Open main menu

Gary Seven is the major character in the last episode of the second season of the original Star Trek television series, "Assignment: Earth". He is portrayed by Robert Lansing.

Gary Seven
Star Trek character
Portrayed byRobert Lansing
Information
SpeciesHuman

Contents

"Assignment: Earth"Edit

The episode "Assignment: Earth" was a television pilot for a proposed series about Gary Seven,[1] a human who is undertaking a mission on Earth in 1968 but was raised on another planet.[2] The crew of the starship Enterprise, who have been sent back in time by the United Federation of Planets to do detailed research on Earth in 1968, accidentally intercept the transporter beam that is sending Seven to Earth.

Although not revealed in the Star Trek broadcast, according to "Assignment: Earth" researcher Scott Dutton's sources, "Gary Seven is a man sent back in time from the 24th century, the only Earth man to survive the transit."[1] His goal in the original series proposal would have been to defeat the Omegans, a race of shape-changing aliens who have sent agents back in time to change Earth’s history so they can defeat Earth in the future. [3]

Seeing humans and Vulcans together, Seven realizes that the starship has come from the future, while the crew suspect that Seven is also a time traveler.

Seven, assigned by his planet's agency as a Class One Supervisor known as Supervisor 194, has been sent to determine why two resident agents, colleagues Agent 201 and Agent 347, had stopped reporting to their superiors. When he discovers that they have been killed in a traffic collision, he takes over their immediate task of sabotaging the launch of an orbital missile platform by the U.S. to prevent nuclear war on Earth.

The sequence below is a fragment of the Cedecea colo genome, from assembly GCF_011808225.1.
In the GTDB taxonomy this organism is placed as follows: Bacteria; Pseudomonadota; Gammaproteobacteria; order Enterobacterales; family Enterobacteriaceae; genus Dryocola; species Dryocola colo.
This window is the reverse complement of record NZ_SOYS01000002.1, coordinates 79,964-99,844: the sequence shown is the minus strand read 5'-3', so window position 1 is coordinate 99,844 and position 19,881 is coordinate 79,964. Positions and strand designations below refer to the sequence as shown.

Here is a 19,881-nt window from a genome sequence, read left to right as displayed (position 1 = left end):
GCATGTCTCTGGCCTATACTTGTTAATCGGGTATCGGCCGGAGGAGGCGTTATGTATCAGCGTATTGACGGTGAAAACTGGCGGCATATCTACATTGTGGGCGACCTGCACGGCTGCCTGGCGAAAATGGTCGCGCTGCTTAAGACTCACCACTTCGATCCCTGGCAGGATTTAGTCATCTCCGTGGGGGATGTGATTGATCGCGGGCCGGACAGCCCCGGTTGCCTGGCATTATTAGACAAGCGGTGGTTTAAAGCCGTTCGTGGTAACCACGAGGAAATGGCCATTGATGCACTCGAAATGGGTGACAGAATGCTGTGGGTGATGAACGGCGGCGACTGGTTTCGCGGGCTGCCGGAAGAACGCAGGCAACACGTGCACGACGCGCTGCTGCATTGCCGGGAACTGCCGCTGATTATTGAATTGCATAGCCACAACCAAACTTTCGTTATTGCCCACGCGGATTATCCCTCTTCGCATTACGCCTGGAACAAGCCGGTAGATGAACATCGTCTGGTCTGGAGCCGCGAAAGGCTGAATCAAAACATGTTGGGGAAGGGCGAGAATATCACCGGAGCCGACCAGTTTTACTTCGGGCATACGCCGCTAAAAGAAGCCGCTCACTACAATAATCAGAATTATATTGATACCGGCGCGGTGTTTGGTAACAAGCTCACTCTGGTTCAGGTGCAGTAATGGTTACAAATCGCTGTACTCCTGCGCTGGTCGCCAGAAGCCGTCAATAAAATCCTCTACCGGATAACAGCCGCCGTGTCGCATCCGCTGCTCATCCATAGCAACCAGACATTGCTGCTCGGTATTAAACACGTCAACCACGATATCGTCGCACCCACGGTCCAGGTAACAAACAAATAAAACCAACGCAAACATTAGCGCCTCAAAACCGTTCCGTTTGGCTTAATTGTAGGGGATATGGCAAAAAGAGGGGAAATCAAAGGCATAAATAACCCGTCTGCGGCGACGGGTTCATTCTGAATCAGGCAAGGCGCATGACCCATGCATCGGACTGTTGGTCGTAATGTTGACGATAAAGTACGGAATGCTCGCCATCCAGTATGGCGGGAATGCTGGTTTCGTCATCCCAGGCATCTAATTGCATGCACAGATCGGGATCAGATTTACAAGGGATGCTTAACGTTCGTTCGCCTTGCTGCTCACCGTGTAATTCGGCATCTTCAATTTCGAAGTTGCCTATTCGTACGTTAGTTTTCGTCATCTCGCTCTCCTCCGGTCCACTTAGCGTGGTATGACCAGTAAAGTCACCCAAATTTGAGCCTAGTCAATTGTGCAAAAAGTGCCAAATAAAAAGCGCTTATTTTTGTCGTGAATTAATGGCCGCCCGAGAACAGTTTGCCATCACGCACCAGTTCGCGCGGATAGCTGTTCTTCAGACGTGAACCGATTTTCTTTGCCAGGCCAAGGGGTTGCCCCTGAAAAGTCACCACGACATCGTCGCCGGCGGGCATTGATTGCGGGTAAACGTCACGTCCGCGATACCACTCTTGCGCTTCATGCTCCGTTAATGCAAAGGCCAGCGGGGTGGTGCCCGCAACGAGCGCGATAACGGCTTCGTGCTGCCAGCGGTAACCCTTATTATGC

Seven uses the Enterprise transporter and beams back to Earth into a teleporter that looks like a safe on the outside. The transporter is hidden behind a counter located within his office in Apartment 12B at 811 East 68th Street in New York City. Here, he makes use of his Beta 5 computer, which has a circular view screen and is hidden behind a book case. The computer speaks with a female voice and has broad, though limited, powers. He also shows several high-tech devices he employed such as his servo, the Beta 5 computer and the transporter chamber. The desk also has a blue green cube on it and a typewriter that types whatever is spoken.

His colleagues, Agents 201 and 347, have been using the cover of researching for a new encyclopedia, and hires Roberta Lincoln (Teri Garr) as their secretary. She is originally unaware of Seven's origins, but as she "possesses high I.Q.",[4] she realizes swiftly that he is not what he seems; she even guesses that he is alien or from the future.

Seven also has a constant companion in Isis, who at first appears to be an ordinary cat, but is shown to have great intelligence and can alter its shape to become what appears to be a human female, which Lincoln discovers during one scene as Isis changes shape into a human female and then back into a cat.

Though apparently Seven's pet, Isis is more. She communicates with him through a rudimentary telepathy and understands his speech. She accompanies him wherever he goes and watches out for him. The one thing that never changes is the collar around her neck. Lincoln tries earlier to foil Seven (thinking him to be a spy), but the two begin to work together.

At the end of the episode, Spock informs Seven and Lincoln that after a check of Federation records, he finds that the new team has "interesting experiences in store for them."

Powers and abilitiesEdit